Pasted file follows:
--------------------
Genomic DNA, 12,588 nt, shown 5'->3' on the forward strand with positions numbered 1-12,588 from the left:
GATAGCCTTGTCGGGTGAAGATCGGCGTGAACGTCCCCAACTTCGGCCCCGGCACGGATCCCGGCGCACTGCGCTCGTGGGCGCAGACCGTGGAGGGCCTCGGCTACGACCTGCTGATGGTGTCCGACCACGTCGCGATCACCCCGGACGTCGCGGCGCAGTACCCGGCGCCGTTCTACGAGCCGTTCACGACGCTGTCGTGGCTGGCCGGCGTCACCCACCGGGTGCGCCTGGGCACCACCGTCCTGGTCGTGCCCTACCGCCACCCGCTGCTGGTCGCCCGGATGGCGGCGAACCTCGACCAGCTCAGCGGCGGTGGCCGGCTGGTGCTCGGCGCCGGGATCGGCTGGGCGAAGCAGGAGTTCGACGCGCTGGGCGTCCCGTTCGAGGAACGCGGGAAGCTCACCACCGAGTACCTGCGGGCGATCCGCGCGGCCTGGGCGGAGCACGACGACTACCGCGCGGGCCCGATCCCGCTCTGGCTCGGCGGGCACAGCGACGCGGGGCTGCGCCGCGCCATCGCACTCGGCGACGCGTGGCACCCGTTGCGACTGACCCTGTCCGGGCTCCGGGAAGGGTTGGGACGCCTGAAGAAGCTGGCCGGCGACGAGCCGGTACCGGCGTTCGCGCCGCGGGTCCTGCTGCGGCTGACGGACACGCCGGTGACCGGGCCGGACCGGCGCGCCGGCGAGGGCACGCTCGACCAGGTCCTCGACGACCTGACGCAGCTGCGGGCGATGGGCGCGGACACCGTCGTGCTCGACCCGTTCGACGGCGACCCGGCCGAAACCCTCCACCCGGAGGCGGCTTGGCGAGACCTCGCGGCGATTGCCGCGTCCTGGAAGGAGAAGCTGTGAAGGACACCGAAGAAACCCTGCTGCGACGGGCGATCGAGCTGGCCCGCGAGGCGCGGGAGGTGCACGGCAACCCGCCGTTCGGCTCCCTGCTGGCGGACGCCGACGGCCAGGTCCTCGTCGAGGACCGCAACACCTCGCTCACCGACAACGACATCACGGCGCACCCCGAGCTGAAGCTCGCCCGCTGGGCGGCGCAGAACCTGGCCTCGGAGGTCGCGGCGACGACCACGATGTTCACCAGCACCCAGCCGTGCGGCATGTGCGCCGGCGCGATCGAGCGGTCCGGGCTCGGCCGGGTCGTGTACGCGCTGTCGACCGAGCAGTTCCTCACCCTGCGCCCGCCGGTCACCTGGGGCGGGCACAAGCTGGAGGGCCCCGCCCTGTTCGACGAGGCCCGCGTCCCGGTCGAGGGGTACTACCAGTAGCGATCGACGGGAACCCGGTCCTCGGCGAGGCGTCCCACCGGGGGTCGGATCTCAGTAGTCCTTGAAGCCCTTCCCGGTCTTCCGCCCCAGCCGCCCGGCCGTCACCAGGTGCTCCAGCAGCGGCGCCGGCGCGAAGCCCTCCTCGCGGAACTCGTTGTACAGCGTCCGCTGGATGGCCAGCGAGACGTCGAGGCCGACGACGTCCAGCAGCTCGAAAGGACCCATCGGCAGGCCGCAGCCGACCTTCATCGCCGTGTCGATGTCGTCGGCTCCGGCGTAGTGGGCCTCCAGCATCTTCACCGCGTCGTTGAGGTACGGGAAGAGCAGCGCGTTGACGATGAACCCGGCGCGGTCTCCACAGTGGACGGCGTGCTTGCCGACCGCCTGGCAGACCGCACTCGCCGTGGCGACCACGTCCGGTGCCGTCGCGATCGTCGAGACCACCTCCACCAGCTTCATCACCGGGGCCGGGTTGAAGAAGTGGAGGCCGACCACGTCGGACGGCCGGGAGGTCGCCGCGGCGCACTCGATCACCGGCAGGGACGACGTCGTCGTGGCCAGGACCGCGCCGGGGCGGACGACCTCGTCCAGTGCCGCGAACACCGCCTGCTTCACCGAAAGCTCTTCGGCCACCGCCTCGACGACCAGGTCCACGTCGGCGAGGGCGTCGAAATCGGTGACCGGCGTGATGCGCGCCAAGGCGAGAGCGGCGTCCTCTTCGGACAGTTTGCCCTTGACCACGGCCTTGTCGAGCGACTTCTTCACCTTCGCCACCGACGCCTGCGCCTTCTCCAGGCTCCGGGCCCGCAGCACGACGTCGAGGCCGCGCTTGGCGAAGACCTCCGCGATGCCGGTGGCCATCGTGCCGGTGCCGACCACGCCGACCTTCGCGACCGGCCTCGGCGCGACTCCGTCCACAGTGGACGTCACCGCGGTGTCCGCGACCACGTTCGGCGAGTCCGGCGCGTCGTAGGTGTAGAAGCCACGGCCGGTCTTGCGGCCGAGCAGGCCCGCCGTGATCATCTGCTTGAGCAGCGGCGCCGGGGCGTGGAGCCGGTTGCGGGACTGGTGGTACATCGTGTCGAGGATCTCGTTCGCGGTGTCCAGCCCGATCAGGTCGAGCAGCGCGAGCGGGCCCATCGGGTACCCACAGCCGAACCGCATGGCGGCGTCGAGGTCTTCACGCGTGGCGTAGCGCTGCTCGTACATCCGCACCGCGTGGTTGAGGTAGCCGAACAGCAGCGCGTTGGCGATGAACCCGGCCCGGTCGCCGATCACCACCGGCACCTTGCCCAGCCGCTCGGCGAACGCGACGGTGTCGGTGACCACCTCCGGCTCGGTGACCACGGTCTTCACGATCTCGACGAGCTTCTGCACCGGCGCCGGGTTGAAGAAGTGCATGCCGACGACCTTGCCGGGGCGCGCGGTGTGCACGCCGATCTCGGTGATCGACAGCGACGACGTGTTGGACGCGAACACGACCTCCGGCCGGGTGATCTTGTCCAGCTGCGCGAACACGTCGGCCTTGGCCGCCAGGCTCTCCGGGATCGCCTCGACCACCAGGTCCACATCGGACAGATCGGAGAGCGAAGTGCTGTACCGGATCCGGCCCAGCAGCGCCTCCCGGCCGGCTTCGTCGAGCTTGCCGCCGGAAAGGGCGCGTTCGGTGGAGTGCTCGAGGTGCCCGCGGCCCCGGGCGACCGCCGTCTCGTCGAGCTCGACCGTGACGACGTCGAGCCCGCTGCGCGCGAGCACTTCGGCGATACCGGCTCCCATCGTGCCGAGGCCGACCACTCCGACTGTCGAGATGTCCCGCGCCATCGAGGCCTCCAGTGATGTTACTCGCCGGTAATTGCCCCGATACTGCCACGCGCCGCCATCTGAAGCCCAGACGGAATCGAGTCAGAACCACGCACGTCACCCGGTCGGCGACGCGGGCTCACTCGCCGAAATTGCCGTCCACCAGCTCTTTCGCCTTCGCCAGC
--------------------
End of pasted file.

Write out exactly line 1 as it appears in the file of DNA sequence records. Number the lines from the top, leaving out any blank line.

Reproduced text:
Genomic DNA, 12,588 nt, shown 5'->3' on the forward strand with positions numbered 1-12,588 from the left: